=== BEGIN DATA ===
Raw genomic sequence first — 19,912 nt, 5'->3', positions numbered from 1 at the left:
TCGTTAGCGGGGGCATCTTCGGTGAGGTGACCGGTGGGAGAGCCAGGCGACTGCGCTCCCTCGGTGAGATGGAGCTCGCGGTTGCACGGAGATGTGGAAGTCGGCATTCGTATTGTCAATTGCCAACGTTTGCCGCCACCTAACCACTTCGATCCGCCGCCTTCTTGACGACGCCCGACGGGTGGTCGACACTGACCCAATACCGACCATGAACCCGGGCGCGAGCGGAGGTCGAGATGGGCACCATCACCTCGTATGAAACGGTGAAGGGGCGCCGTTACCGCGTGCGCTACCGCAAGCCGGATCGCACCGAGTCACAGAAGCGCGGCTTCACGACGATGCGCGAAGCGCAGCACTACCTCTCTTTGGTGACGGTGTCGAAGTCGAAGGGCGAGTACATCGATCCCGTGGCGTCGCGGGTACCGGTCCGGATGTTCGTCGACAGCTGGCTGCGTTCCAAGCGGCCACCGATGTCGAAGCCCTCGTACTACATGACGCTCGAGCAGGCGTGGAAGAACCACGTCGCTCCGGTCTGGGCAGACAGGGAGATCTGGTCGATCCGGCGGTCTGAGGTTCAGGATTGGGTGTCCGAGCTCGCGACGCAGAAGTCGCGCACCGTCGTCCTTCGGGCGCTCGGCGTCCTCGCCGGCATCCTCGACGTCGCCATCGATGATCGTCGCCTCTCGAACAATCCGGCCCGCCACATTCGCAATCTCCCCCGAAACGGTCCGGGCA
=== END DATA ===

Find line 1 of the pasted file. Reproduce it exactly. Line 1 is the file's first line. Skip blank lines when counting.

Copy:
Raw genomic sequence first — 19,912 nt, 5'->3', positions numbered from 1 at the left: